In 1955, Mom married her love, Walter Pelzer, and they enjoyed 35 years together. They were devoted to one another completely. Mom switched careers to become a farmer’s wife, homemaker and mother to Barb and Cam. Dad was supportive of her many interests despite her affinity for the nuisance Canadian Thistle in which she saw a beauty rarely seen by others, let alone a farmer. She wore many hats: cook, baker, laundress, nurse, seamstress, draftsperson, landscape architect, horticulturalist and home school teacher when Cam was ill in Grade One and homework supervisor later. After she obtained her driver’s license, she often travelled to purchase parts for needed farm repairs. Then she still somehow found time for reading, curling and bowling, playing Scrabble, volunteering her time for the local Lipton Arts Council and the local history book projects.  

She also was an accomplished artist. She learned oil painting and was skilled in knitting, crochet, cross stitch and petit point. Despite inheriting rheumatoid arthritis from her father and macular degeneration from her mother, she pushed through these challenges with determination and was still able to produce many beautiful pieces that we treasure today. 

She stayed on the farm for a few years after Dad passed until deciding to sell the land and move to Regina to be nearer to her children and grandchildren. We loved having her closer to our families as they grew up. She transitioned from her very large farm yard to a sizeable corner lot with a 4-level split home. Her house in Uplands was the site of many family gatherings and was the place for her grandchildren to enjoy special overnight visits. She also enjoyed every opportunity to babysit/host her “grand-dog Jodie” who gave her much amusement.

She overcame the Regina gumbo to grow a large vegetable garden and fostered many lovely flowers and plants. It's kind of hard to remove the farm girl from the farm it seems. While she made many friends in her new neighbourhood, she was also independent and brave enough to drive long distances to visit friends.  

Mom and her sister-in-law Mary Parker, travelled to visit Pelzer family in Germany in 1997. Mom brushed up on her language skills and the proper High German dialect to better converse. She enjoyed meeting more family members and developed lasting kinship with them. She made many telephone calls to keep up with family and reciprocated as hostess to many on their treks from Germany.

Arthritis took its toll on her knees and the time came to transition to condo style living. Mom found new friends, and a closer relationship with cousins who lived in the same building! New knees meant she was finally able to live a pain-free 'near' life of leisure....... eventually. We say 'near' because she would often come to our homes to help us with various tasks that we had going on or spend time with the grandkids and attend various activities in which they were involved. She always kept herself busy.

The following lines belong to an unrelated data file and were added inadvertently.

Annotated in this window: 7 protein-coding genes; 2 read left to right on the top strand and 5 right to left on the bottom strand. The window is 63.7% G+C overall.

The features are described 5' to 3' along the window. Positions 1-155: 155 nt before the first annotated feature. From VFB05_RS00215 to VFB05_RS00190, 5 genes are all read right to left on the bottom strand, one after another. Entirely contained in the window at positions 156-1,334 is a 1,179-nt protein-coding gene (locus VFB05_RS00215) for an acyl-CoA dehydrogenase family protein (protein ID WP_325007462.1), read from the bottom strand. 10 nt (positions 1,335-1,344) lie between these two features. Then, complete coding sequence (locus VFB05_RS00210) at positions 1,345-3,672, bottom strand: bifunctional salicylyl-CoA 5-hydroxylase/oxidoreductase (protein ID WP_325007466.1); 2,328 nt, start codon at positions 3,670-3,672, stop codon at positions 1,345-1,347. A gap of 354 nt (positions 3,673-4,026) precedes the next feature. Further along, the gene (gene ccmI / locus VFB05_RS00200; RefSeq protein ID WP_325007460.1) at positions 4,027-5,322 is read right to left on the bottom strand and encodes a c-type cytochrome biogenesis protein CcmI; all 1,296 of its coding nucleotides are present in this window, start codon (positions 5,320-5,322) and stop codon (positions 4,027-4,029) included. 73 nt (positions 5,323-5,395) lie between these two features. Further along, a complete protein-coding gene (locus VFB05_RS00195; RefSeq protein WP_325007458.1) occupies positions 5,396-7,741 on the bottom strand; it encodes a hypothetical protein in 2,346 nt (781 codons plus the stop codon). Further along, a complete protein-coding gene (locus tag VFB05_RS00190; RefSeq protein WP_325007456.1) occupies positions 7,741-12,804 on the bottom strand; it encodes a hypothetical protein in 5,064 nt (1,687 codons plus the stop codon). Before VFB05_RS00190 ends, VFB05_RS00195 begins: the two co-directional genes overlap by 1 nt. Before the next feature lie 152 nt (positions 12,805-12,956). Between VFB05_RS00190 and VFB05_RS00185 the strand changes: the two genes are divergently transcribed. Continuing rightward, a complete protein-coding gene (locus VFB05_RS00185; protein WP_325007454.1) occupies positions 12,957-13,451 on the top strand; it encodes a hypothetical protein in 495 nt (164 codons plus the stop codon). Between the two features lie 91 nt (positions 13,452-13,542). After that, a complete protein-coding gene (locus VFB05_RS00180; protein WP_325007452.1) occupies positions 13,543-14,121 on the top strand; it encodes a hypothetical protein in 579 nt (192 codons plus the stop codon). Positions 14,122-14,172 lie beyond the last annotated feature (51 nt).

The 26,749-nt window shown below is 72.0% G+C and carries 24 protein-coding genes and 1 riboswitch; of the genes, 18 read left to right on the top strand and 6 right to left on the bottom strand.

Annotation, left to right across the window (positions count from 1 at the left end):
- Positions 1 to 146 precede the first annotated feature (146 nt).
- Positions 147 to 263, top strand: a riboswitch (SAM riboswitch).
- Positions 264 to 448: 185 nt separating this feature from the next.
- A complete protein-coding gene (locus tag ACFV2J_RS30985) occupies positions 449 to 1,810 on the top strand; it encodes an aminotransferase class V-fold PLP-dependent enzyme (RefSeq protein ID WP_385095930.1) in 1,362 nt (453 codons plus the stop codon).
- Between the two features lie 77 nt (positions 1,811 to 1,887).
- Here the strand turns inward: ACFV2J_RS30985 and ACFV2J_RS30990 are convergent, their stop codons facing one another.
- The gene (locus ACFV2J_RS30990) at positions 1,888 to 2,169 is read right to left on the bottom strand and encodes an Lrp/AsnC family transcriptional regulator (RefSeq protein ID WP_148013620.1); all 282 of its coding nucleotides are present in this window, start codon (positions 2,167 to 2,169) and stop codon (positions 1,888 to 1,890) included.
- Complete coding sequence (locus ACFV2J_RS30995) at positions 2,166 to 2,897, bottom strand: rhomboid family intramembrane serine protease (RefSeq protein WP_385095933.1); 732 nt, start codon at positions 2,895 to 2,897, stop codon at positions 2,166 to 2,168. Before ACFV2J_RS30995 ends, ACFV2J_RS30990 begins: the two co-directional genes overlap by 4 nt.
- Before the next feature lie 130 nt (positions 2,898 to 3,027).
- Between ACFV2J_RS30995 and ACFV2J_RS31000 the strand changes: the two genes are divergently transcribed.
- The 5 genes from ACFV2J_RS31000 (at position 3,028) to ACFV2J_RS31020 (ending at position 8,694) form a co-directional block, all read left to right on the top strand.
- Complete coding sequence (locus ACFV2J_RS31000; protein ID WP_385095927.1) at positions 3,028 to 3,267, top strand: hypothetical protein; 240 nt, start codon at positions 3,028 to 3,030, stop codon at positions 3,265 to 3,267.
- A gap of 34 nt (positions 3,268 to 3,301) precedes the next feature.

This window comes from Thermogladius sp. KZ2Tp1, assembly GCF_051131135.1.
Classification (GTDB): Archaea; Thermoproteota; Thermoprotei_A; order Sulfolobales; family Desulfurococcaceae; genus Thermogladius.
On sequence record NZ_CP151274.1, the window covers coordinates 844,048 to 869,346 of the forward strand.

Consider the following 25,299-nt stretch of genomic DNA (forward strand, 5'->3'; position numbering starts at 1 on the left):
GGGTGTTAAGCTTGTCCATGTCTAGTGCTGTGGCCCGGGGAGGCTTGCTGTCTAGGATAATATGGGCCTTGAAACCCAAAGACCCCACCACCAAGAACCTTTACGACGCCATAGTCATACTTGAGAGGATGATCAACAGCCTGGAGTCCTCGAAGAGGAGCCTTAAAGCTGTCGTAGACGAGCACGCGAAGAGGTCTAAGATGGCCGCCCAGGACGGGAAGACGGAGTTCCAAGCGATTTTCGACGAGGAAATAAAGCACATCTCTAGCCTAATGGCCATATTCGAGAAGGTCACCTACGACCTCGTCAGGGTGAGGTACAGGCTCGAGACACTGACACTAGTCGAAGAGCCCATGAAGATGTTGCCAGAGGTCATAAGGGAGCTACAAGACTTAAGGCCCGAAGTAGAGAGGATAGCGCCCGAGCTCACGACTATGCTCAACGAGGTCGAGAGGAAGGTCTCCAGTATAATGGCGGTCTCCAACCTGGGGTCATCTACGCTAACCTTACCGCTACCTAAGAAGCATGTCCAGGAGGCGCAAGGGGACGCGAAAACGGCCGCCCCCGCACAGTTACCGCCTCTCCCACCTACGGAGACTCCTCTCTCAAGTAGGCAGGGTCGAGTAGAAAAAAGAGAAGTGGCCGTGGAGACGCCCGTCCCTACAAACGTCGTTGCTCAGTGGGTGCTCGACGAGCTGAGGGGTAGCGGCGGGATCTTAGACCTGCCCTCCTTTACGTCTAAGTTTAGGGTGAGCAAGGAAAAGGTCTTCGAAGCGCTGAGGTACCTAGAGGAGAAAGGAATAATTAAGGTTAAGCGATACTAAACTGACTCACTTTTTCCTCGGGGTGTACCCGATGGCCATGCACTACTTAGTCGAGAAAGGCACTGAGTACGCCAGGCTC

Vascular dementia made the struggle to keep up the pace of independent living hard for her. In the summer of 2020 Mom moved to Ashton Manor Personal Care Home and lived a happy life in their care. Unfortunately, Mom acquired Covid 19 in the fall of 2022. After a month in hospital, she needed a higher level of care and moved to Elmview Extendicare Residence where she received wonderful care and attention for the remainder of her days.

Our Mother was, by appearance, a small and diminutive woman. In reality, though, she was a strong, devoted, capable and caring individual. She stood out in the crowd not only because of her red hair (of which she was very, very pleased to have passed on to two of her grandsons) but also because her name was spelled "DOLORES" as opposed to the more common "DELORES". She was intelligent and a thinker who challenged herself to learn new things. She championed the value of people, their need for fair treatment with dignity. These are characteristics her children strive to emulate. She was passionate about politics and worked to make a better world in the ways that she could. She was kind and caring, and last but not least, she was a woman of great faith and trust in her Lord and Saviour. One of her last special moments with Barb was singing the hymn "Blessed Assurance, Jesus is Mine" (by Fanny Jane Crosby). Even though she was unable to remember us like previously, she could remember and sing that hymn in that moment. She knew the comfort that her Salvation brought to her; her sins forgiven. 

Rest well....


Funeral Service

11:00 am
Wednesday, April 17, 2024
Mount Olive Lutheran Church
2015 - 4th Ave. N
Regina, Saskatchewan, Canada
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Dolores Pelzer

In Loving Memory

Dolores Pelzer

1933 - 2024